This concert is presented in conjunction with our new online resource The Sogdians: Influencers on the Silk Roads

Photo credit: Eva Liu and Isaac Reynaldo

Sep
28
Sat
Whistler and Debussy in Paris: Brian Ganz, piano; Michael Tolaydo, actor
Sep 28 @ 7:30 pm – 7:30 pm

Explore Paris in the 1880s and 1890s through dramatic readings of writings by the artist James McNeill Whistler and piano music by Claude Debussy, who was known as “the Whistler of music.” 

Pianist Brian Ganz performs excerpts from Debussy's Preludes (Books 1 and 2), Images (Books 1 and 2), and Estampes. Complementing these are works by Maurice Ravel, Igor Stravinsky, jazz pianist Bill Evans, and avant-garde composer George Crumb, all of whom were indebted to Debussy. In between musical selections, actor Michael Tolaydo reads from Debussy’s letters and Whistler’s influential “Ten O’Clock” lecture, which spelled out his then-radical views on the purpose of art. These are read alongside poems by Stephane Mallarmé and other symbolist poets whose writings influenced both Whistler and Debussy.

Since winning two of the world’s most prestigious piano competitions (Marguerite Long Jacques Thibaud and Queen Elisabeth of Belgium), Brian Ganz has appeared with the St. Louis Symphony, the Baltimore Symphony, the National Symphony Orchestra, and the City of London Sinfonia under conductors Leonard Slatkin, Marin Alsop, Mstislav Rostropovich, and Piotr Gajewski.

Actor Michael Tolaydo is familiar to Washington theater-goers from his many appearances at Arena Stage, Round House Theater, Theater J, Mosaic, Wooley Mammoth, the Folger Theater, Center Stage (Baltimore), and the Shakespeare Theater.

This performance, presented in conjunction with Whistler in Watercolor and The Peacock Room in Blue and White, is part of the Bill and Mary Meyer Concert Series.

Photo credit: Jay Malijn

Oct
5
Sat
Popular Music from Java: Keroncong
Oct 5 @ 7:30 pm – 7:30 pm

Indonesian music stars Endah Laras (vocals) and Danis Sugiyanto (violin) join the American keroncong ensemble Rumput for an evening of traditional Indonesian string band music that traces its roots to the arrival of Portuguese sailors and freed slaves to the archipelago in the sixteenth century. Keroncong’s mellow, jaunty tunes feature vocals, violin, flute, guitar, cello, string bass, and the ukulele-like instruments called cak and cuk. The Rumput band toured Indonesia in 2017 and 2018.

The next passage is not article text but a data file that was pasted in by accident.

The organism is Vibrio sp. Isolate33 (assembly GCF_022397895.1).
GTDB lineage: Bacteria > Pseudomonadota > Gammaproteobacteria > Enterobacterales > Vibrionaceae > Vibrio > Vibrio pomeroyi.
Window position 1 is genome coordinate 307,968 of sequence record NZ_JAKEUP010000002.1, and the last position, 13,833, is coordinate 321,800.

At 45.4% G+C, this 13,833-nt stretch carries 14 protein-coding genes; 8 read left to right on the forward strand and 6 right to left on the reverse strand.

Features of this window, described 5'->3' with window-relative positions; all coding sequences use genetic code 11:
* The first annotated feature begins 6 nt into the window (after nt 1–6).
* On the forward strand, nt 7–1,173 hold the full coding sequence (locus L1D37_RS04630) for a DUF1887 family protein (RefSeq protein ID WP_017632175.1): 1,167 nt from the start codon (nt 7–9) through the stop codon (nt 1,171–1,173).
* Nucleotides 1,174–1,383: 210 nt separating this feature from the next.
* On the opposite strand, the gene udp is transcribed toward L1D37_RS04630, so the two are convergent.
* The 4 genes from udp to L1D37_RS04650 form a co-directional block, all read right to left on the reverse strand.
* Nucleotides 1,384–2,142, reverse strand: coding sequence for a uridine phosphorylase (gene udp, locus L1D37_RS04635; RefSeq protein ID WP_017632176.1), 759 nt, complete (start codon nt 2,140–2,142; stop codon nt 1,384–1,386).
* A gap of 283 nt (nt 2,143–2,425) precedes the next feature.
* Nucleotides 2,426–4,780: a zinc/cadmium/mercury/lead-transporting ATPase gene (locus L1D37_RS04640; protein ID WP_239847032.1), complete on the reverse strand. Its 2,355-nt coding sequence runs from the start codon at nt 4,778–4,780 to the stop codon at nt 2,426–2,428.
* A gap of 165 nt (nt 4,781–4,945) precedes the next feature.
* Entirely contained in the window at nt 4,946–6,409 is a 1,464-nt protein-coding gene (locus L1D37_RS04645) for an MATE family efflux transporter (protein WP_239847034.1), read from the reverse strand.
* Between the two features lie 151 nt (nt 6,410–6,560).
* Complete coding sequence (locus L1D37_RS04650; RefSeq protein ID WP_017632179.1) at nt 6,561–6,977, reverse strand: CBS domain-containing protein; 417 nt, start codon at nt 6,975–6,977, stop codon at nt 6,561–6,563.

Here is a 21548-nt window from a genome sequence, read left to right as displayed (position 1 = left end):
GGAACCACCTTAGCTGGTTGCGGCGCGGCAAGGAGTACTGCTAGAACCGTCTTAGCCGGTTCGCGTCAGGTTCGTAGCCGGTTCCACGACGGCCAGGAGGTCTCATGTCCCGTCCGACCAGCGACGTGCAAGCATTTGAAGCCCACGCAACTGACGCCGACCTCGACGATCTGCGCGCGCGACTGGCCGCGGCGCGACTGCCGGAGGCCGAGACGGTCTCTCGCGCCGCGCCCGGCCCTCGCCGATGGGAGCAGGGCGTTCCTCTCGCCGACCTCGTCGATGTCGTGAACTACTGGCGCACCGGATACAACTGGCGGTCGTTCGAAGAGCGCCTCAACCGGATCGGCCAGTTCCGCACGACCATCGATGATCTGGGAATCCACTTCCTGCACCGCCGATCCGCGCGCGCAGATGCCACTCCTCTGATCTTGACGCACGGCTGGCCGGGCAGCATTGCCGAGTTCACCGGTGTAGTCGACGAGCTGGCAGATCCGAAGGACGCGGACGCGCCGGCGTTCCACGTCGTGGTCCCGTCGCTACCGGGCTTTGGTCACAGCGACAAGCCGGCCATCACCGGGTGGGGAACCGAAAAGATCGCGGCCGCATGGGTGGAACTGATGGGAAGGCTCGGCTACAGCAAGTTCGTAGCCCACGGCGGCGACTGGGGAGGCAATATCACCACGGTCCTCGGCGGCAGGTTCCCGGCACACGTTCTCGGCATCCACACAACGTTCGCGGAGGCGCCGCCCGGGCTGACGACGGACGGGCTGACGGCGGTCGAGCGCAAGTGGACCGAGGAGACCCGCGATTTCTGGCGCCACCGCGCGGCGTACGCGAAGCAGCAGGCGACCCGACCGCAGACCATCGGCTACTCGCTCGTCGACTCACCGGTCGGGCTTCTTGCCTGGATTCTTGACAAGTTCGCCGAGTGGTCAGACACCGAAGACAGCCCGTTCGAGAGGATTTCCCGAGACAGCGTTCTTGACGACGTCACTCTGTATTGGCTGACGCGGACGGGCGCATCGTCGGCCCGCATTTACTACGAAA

Guest artist Endah Laras has collaborated with many of Indonesia’s leading music, dance, and theater artists, both domestically and abroad. She appeared in Garin Nugroho’s Opera Jawa in France and the Netherlands; with the puppeteer Ki Enthus Susmono in the Netherlands, France, Belgium, and Korea; and collaborated with dance choreographers from Japan, Singapore, and Hong Kong. In 2016 she performed at the World Economic Forum in Davos, Switzerland. This year she appears as part of the “Servant of the World” project in Singapore and Berlin.

Violinist and composer Danis Sugiyanto has created and performed traditional and contemporary Indonesian music for concerts, musical theater, and dance productions throughout Southeast Asia, Europe, the United States, and Australia. He was music arranger for the keroncong wayang project in Singapore in 2016 and performed at the Europalia Arts Festival in Belgium the same year. In 2018 he served as a Fulbright Visiting Artist-Scholar at the University of Richmond. He is a regular collaborator with Rahayu Supanggah, including his productions of King Lear in Singapore, Paris, and Japan; his workshops and performances in Taipei; and his Sound of the Beginning event in New York. His collaborations with theater director Robert Wilson on his I La Galigo have been staged in Melbourne, Jakarta, Italy, Taipei, and New York.

This evening’s concert, part of “Performing Indonesia,” is presented in cooperation with the Embassy of Indonesia.

Photo courtesy of Danis Sugiyanto

Oct
6
Sun
Demonstration: Popular Music from Java: Keroncong
Oct 6 @ 2:00 pm – 2:00 pm

Indonesian guest artists Danis Sugiyanto on violin and vocalist Endah Laras join the American keroncong band Rumput to demonstrate and discuss the traditional string band music of Indonesia and its connection to the arrival of Portuguese sailors and freed slaves to the archipelago in the sixteenth century.

These performances are part of “Performing Indonesia” and are presented in cooperation with the Embassy of Indonesia.

Photo courtesy of Endah Laras

Demonstration: Popular Music from Java: Keroncong
Oct 6 @ 4:00 pm – 4:00 pm

Indonesian guest artists Danis Sugiyanto on violin and vocalist Endah Laras join the American keroncong band Rumput to demonstrate and discuss the traditional string band music of Indonesia and its connection to the arrival of Portuguese sailors and freed slaves to the archipelago in the sixteenth century.

These performances are part of “Performing Indonesia” and are presented in cooperation with the Embassy of Indonesia.

Photo courtesy of Endah Laras

Oct
12
Sat
Performance: Ashley Bathgate, cello; Soo Yeon Lyuh, haegum
Oct 12 @ 7:30 pm – 7:30 pm

Cellist Ashley Bathgate, a member of the Bang on a Can All Stars, joins Korean haegum (fiddle) virtuoso Soo Yeon Lyuh for the Washington premiere of seven new works for this unusual string duo.

The New York Times describes Ashley Bathgate as an “eloquent new music interpreter” with “impish ferocity . . . a rich tone . . . and imaginative phrasing.” In addition to playing with Bang on a Can and the chamber music group HOWL, Bathgate gave the world premiere of What Moves You, a collaborative performance project with jookin’ dance sensation Lil Buck at the Spoleto Festival USA.